HomeIndustriesGoogle DeepMind unveils a “superhuman” AI system that excels at fact-checking, cutting...

Google DeepMind unveils a “superhuman” AI system that excels at fact-checking, cutting costs and improving accuracy

A brand new study by Google's DeepMind The research unit has found that a man-made intelligence system can outperform human fact-checkers in assessing the accuracy of data generated by large language models.

The paper entitled “Long-form facticity in large language models” and published on the Preprint server arXivintroduces a technique called Search-Augmented Factuality Evaluator (SAFE). SAFE uses a big language model to interrupt down generated text into individual facts after which uses Google search results to find out the veracity of every claim.

“SAFE uses an LLM to interrupt down a protracted answer right into a series of individual facts and evaluate the accuracy of every fact using a multi-step reasoning process that involves submitting search queries to Google Search and determining whether a fact is supported by the , includes search results,” the authors explained.

“Superhuman” performance sparks debate

The researchers pitted SAFE against human annotators on a knowledge set containing around 16,000 facts and located that SAFE's rankings matched human rankings 72% of the time. Even more strikingly, in a sample of 100 disagreements between SAFE and the human raters, SAFE's judgment was found to be correct 76% of the time.

While the paper claims that “LLM agents can achieve superhuman assessment performance,” some experts query what “superhuman” really means here.

Gary Marcusa widely known AI researcher and frequent critic of exaggerated claims, suggested on Twitter that “superhuman” on this case might simply mean “higher than an underpaid crowd employee, more like an actual human fact-checker.”

“That makes the characterization misleading,” he said. “Like saying the 1985 chess software was superhuman.”

Marcus makes a legitimate point. To truly reveal superhuman feats, SAFE would have to be in comparison with expert human fact-checkers, not only crowdsourced staff. The specific details of the human raters, equivalent to: Information equivalent to their qualifications, compensation and fact-checking process are critical to properly contextualizing the outcomes.

Cost savings and benchmarking of top models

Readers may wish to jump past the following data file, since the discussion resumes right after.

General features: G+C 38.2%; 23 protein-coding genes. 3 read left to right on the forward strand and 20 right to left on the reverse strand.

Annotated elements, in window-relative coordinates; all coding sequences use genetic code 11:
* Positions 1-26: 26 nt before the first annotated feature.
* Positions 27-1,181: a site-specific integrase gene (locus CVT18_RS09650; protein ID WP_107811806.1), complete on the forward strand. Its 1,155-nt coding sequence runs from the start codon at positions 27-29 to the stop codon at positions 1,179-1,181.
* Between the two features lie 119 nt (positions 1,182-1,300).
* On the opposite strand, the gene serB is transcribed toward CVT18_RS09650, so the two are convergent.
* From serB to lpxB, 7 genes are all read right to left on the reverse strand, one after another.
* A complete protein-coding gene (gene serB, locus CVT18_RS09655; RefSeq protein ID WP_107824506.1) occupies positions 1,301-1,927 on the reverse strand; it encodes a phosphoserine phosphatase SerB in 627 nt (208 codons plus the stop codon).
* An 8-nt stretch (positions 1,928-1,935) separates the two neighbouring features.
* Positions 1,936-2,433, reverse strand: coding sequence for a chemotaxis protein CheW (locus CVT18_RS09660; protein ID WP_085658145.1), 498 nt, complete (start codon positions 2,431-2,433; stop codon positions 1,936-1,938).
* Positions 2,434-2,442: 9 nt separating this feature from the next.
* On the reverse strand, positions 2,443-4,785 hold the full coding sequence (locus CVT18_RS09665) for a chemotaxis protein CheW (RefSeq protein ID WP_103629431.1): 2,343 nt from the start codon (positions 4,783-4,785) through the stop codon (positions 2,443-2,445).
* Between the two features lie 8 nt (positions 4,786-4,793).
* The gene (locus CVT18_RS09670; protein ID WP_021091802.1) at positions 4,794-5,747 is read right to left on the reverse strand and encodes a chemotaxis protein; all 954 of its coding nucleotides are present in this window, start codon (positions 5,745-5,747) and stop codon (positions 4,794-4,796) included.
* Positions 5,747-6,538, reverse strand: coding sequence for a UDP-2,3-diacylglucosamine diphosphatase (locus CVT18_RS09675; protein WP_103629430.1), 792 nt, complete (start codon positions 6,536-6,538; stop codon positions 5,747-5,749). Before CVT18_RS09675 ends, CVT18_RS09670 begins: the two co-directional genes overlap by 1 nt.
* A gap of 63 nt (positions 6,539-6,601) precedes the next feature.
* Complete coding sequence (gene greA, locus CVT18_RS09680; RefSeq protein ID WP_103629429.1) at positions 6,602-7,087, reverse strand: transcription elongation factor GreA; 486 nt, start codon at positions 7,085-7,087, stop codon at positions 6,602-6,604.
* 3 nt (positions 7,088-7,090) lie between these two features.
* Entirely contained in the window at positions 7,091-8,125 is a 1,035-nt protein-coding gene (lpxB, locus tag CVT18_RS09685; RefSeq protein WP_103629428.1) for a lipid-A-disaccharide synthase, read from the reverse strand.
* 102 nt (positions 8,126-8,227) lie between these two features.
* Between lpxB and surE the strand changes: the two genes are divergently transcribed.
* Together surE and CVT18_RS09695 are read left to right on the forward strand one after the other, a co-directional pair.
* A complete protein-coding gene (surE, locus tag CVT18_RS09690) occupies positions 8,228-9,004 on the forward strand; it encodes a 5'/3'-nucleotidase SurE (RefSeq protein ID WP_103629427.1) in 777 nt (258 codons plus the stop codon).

A transparent advantage of SAFE is cost – the researchers found that using the AI ​​system was about 20 times cheaper than using human fact-checkers. As the quantity of data generated by language models continues to extend, it becomes increasingly vital to have a cheap and scalable approach to confirm claims.

The DeepMind team used SAFE to guage the factual accuracy of 13 top language models from 4 families (Gemini, GPT, Claude, and PaLM-2) using a brand new benchmark called LongFact. Their results suggest that larger models generally caused fewer factual errors.

However, even the most effective performing models produced a major variety of false claims. This highlights the chance of relying too heavily on language models that may fluently express inaccurate information. Automated fact-checking tools like SAFE could play a key role in mitigating these risks.

Transparency and human fundamentals are crucial

While the SAFE code and the LongFact data set were present Open source on GitHubTo enable other researchers to challenge and construct on the work, much more transparency is required regarding the human baselines utilized in the study. In order to evaluate SAFE capabilities in the correct context, it is vital to know the specifics of the crowdworker's background and process.

As tech giants race to develop increasingly powerful language models for applications starting from search to virtual assistants, the flexibility to mechanically fact-check the outcomes of those systems could prove crucial. Tools like SAFE represent a vital step toward constructing a brand new level of trust and accountability.

However, it’s crucial that the event of such follow-on technologies occurs outdoors, with input from a wide selection of stakeholders beyond the boundaries of an organization. Rigorous, transparent benchmarking with human experts – not only crowd staff – will probably be essential to measuring real progress. Only then can we assess the actual impact of automated fact-checking on the fight against misinformation.


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